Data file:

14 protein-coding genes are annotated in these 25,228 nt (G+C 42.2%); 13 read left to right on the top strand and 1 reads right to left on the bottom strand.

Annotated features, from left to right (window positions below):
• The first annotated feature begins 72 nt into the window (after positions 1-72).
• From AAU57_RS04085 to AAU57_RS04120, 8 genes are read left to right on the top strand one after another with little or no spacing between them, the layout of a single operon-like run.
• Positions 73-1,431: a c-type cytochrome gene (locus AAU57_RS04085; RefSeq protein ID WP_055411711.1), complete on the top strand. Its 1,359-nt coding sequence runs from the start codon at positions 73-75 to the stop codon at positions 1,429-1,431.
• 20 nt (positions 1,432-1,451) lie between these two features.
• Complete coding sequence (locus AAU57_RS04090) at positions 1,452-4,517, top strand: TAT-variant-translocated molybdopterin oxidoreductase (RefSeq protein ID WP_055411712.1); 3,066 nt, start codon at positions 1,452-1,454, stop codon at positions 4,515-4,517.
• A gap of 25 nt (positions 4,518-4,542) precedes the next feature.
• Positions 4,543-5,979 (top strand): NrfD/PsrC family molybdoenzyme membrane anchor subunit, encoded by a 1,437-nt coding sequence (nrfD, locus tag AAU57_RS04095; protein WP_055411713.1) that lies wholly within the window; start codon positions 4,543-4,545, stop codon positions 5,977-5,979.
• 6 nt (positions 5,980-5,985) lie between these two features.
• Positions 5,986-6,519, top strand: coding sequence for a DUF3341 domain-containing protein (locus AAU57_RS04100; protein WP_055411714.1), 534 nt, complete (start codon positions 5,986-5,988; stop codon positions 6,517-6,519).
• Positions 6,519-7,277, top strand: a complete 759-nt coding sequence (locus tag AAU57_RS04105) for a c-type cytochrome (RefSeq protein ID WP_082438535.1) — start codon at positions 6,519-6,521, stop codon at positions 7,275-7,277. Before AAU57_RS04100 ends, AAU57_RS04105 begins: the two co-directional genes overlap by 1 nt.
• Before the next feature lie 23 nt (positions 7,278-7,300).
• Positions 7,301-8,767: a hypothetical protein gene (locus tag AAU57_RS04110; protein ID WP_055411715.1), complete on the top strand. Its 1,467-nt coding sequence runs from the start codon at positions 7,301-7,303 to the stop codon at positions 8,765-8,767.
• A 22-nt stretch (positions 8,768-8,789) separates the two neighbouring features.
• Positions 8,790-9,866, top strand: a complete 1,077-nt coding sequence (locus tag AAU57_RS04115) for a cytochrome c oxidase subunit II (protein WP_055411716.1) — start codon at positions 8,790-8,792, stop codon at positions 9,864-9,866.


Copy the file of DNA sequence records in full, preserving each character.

14 protein-coding genes are annotated in these 25,228 nt (G+C 42.2%); 13 read left to right on the top strand and 1 reads right to left on the bottom strand.

Annotated features, from left to right (window positions below):
• The first annotated feature begins 72 nt into the window (after positions 1-72).
• From AAU57_RS04085 to AAU57_RS04120, 8 genes are read left to right on the top strand one after another with little or no spacing between them, the layout of a single operon-like run.
• Positions 73-1,431: a c-type cytochrome gene (locus AAU57_RS04085; RefSeq protein ID WP_055411711.1), complete on the top strand. Its 1,359-nt coding sequence runs from the start codon at positions 73-75 to the stop codon at positions 1,429-1,431.
• 20 nt (positions 1,432-1,451) lie between these two features.
• Complete coding sequence (locus AAU57_RS04090) at positions 1,452-4,517, top strand: TAT-variant-translocated molybdopterin oxidoreductase (RefSeq protein ID WP_055411712.1); 3,066 nt, start codon at positions 1,452-1,454, stop codon at positions 4,515-4,517.
• A gap of 25 nt (positions 4,518-4,542) precedes the next feature.
• Positions 4,543-5,979 (top strand): NrfD/PsrC family molybdoenzyme membrane anchor subunit, encoded by a 1,437-nt coding sequence (nrfD, locus tag AAU57_RS04095; protein WP_055411713.1) that lies wholly within the window; start codon positions 4,543-4,545, stop codon positions 5,977-5,979.
• 6 nt (positions 5,980-5,985) lie between these two features.
• Positions 5,986-6,519, top strand: coding sequence for a DUF3341 domain-containing protein (locus AAU57_RS04100; protein WP_055411714.1), 534 nt, complete (start codon positions 5,986-5,988; stop codon positions 6,517-6,519).
• Positions 6,519-7,277, top strand: a complete 759-nt coding sequence (locus tag AAU57_RS04105) for a c-type cytochrome (RefSeq protein ID WP_082438535.1) — start codon at positions 6,519-6,521, stop codon at positions 7,275-7,277. Before AAU57_RS04100 ends, AAU57_RS04105 begins: the two co-directional genes overlap by 1 nt.
• Before the next feature lie 23 nt (positions 7,278-7,300).
• Positions 7,301-8,767: a hypothetical protein gene (locus tag AAU57_RS04110; protein ID WP_055411715.1), complete on the top strand. Its 1,467-nt coding sequence runs from the start codon at positions 7,301-7,303 to the stop codon at positions 8,765-8,767.
• A 22-nt stretch (positions 8,768-8,789) separates the two neighbouring features.
• Positions 8,790-9,866, top strand: a complete 1,077-nt coding sequence (locus tag AAU57_RS04115) for a cytochrome c oxidase subunit II (protein WP_055411716.1) — start codon at positions 8,790-8,792, stop codon at positions 9,864-9,866.